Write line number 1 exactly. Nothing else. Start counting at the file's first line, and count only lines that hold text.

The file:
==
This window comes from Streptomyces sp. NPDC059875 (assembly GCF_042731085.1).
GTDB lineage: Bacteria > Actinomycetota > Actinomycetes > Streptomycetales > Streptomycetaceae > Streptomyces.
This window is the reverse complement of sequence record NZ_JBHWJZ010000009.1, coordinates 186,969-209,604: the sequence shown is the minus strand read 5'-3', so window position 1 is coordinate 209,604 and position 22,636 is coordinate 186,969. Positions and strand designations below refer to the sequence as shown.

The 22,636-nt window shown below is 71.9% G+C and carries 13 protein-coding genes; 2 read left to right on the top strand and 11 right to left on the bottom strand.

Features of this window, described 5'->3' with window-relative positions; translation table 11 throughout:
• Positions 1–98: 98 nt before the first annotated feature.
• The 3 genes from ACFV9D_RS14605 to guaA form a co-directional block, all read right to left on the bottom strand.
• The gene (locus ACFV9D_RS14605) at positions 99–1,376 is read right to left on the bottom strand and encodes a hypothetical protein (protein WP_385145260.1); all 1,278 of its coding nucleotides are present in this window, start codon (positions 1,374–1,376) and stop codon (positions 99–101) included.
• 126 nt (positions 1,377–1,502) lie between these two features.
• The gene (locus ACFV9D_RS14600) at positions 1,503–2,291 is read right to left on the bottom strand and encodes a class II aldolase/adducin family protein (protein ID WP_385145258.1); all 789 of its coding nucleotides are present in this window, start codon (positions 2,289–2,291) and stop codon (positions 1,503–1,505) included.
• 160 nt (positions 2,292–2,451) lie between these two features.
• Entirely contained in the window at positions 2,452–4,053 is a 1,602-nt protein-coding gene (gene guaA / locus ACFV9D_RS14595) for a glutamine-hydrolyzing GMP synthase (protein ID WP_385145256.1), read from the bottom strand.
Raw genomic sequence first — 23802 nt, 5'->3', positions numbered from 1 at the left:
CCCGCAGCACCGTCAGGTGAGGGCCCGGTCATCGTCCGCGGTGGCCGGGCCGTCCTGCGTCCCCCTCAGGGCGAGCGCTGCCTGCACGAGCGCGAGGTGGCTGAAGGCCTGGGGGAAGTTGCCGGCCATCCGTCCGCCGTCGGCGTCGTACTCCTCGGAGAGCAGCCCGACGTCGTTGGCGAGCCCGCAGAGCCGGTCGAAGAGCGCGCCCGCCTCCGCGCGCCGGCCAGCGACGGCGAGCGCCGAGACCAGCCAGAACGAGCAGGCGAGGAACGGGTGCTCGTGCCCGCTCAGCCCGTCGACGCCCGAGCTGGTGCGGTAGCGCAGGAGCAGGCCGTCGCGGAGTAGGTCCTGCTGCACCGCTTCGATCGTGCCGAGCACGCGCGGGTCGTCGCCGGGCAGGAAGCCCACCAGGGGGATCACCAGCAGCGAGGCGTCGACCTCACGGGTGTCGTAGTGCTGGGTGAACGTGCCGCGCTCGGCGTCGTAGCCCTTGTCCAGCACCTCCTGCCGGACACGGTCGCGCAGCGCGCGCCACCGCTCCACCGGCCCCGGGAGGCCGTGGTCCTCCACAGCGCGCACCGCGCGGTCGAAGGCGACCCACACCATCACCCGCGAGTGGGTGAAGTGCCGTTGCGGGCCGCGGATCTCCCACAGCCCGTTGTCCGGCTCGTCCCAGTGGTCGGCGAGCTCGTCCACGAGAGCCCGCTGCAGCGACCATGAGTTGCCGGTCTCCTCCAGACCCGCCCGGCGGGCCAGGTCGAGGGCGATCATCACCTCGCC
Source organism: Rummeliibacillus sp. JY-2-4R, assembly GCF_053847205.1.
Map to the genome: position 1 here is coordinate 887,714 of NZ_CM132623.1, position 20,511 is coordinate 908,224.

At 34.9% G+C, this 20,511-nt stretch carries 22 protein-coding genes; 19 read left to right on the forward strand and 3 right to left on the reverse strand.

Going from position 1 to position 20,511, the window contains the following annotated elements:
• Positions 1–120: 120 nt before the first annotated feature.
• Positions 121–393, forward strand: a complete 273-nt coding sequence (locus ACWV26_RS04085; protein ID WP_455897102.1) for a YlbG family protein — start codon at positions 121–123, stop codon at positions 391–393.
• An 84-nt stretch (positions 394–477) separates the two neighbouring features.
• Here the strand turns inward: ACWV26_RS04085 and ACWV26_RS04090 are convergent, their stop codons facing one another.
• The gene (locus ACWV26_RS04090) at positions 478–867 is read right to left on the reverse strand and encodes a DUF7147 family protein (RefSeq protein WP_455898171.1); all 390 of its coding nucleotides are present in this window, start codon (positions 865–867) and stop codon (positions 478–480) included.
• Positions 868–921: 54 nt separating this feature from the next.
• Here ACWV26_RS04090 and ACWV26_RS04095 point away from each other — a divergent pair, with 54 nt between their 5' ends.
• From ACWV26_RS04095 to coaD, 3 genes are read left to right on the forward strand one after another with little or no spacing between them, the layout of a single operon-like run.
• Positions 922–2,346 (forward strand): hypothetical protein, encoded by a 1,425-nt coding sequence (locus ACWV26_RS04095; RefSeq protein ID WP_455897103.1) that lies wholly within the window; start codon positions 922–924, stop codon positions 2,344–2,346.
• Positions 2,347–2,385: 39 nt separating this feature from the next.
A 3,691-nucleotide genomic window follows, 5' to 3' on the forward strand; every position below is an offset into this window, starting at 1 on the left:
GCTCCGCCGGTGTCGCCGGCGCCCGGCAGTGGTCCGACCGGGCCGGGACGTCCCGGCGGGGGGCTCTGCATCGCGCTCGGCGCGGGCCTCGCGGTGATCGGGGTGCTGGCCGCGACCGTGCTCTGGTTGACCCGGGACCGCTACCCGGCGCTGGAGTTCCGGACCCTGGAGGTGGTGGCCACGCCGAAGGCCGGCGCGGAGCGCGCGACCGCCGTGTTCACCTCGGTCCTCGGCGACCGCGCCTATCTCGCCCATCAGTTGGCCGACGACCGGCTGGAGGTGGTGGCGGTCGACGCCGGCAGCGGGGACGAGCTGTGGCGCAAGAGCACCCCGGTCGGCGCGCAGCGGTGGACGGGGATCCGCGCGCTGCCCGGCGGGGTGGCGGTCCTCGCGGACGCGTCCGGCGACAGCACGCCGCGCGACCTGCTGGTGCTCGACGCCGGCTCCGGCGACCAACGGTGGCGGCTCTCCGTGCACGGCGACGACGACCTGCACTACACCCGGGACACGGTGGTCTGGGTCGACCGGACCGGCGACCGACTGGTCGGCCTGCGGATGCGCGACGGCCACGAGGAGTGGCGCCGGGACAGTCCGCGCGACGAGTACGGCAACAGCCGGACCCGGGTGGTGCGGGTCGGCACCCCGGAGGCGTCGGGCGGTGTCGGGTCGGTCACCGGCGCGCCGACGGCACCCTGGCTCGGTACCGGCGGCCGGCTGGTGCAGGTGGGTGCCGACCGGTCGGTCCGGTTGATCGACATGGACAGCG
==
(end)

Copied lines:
This window comes from Streptomyces sp. NPDC059875 (assembly GCF_042731085.1).